So basically I am in the process of creating a personal finance tracking system. It occurred to be that keeping tabs on when each instance and transaction was last edited or updated might be of relevant information some day.
Now as far as I can see there are two approaches to implement something like this:
Create "updated" fields to all the tables I want to keep track of and then let mysql update those fields for me (ON UPDATE clause)
Create a completely seperate table for holding the log data and then update that with a triggers and transactions
Now it seems that 1st approach would have the benefit of keeping things simple and easy to maintain. However how this will impact the performance if I suddenly decide to get every log in the database for review. Also this would kind of goes against normalization (not by much though) with same data stored in multiple tables.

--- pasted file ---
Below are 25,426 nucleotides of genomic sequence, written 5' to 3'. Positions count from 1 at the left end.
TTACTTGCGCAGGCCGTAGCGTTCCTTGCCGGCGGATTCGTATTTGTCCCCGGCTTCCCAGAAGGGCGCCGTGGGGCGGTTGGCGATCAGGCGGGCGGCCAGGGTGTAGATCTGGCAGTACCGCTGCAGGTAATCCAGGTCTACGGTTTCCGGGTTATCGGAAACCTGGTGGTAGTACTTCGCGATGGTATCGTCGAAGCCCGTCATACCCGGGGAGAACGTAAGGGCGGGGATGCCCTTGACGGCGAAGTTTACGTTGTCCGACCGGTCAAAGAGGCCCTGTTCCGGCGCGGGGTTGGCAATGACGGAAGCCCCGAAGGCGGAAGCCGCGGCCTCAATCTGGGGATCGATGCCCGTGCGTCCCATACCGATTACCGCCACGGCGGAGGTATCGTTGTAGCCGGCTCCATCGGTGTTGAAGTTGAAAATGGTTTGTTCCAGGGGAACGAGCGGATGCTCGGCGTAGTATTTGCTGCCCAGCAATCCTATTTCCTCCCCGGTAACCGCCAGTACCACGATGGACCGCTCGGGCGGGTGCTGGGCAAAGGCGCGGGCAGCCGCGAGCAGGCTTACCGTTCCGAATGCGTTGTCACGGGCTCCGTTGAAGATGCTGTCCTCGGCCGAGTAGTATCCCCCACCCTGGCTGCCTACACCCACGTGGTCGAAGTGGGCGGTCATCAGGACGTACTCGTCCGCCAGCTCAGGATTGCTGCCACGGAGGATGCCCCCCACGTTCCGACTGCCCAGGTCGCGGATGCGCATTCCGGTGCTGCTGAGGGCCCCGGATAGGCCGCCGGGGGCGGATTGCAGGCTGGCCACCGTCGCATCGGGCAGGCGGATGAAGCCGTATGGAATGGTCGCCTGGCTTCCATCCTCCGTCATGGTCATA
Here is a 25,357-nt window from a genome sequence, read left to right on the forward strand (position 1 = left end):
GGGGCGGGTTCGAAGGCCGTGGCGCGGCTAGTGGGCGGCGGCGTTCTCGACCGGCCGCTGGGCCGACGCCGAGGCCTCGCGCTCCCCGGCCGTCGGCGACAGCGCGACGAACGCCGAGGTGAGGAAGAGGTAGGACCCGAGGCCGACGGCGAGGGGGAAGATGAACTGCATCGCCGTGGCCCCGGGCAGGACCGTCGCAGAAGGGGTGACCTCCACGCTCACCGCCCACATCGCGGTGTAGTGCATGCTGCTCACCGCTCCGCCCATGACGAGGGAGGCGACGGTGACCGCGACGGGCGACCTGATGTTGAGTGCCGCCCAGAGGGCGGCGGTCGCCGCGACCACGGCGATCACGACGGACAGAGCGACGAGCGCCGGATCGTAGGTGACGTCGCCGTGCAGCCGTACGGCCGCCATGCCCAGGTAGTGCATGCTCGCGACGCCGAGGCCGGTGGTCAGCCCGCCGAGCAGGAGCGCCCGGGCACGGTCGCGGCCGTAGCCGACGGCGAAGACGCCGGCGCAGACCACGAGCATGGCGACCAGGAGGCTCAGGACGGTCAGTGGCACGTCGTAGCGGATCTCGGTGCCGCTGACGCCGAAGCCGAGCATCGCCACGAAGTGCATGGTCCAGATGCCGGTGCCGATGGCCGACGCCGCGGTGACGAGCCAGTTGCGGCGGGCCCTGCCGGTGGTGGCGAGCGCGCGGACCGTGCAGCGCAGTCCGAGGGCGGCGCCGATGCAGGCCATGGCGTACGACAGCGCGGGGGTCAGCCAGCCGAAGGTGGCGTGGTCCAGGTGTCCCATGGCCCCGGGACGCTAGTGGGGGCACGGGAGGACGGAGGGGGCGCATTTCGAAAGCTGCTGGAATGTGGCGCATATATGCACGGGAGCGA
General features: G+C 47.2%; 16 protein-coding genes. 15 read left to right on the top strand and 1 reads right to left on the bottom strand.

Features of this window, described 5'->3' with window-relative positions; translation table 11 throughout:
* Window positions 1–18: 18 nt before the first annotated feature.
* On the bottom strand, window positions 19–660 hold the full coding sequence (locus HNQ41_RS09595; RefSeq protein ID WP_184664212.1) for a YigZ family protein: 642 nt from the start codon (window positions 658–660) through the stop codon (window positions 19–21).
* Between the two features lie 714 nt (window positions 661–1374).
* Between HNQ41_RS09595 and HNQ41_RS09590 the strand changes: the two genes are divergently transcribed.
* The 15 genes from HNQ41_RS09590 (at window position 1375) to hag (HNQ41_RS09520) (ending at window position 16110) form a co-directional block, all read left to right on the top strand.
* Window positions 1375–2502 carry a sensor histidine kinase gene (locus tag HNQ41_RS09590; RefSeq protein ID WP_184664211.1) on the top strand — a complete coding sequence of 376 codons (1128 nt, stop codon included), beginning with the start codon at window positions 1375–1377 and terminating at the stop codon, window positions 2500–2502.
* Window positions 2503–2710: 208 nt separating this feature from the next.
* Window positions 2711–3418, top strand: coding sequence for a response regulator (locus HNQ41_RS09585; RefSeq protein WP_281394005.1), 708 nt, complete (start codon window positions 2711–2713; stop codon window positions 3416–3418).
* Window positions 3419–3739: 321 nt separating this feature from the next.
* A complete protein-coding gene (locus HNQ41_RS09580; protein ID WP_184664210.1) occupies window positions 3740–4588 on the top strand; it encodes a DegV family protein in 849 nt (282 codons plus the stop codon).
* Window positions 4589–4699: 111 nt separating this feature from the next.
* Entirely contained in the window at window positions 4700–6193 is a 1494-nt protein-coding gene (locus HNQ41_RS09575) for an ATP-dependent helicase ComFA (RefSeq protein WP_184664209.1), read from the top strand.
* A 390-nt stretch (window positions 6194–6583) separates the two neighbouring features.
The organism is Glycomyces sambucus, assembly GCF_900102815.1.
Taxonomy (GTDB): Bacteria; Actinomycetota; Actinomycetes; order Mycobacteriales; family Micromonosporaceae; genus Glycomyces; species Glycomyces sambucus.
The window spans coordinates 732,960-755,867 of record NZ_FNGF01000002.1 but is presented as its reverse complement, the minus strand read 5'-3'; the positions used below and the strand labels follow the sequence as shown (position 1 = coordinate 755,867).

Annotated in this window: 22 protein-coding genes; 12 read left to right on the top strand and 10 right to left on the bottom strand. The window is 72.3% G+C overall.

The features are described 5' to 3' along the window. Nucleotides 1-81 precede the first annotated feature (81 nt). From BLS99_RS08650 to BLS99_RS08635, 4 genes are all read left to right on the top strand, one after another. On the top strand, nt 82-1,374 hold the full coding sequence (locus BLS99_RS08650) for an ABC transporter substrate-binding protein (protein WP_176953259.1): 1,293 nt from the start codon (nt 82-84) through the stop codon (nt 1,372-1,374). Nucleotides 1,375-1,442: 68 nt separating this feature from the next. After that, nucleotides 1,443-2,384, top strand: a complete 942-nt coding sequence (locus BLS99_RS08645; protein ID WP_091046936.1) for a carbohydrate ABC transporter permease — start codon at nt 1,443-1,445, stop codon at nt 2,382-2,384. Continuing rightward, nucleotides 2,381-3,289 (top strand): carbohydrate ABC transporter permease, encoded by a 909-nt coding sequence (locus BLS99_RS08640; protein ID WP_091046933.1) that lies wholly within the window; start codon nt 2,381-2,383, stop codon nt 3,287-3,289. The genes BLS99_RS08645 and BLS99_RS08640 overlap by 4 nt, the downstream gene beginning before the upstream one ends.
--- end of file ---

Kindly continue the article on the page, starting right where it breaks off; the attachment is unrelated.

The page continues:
The second approach would allow more flexibility to the logging system and might actually shorten the sql query necessary to retrieve certain data. However it would make the schema more complex as two additional tables would have to be created (the actual log table and many-to-many relation table for holding the keys) and maintained. On the other hand if I ever want to implement an activity history this approach would propably be the only one capable of doing it.
As such I would like to know some more pros and cons to each method. Since 2nd option allows more flexibility I am considering implementing it but I am not sure about performance issues. In the end it comes down to two guestions:
Are there any real life examples where both approaches are implemented?
Are there any studies, comparisons or other resource that might shed some light on which is considered more performance friendly and "best practices" approach?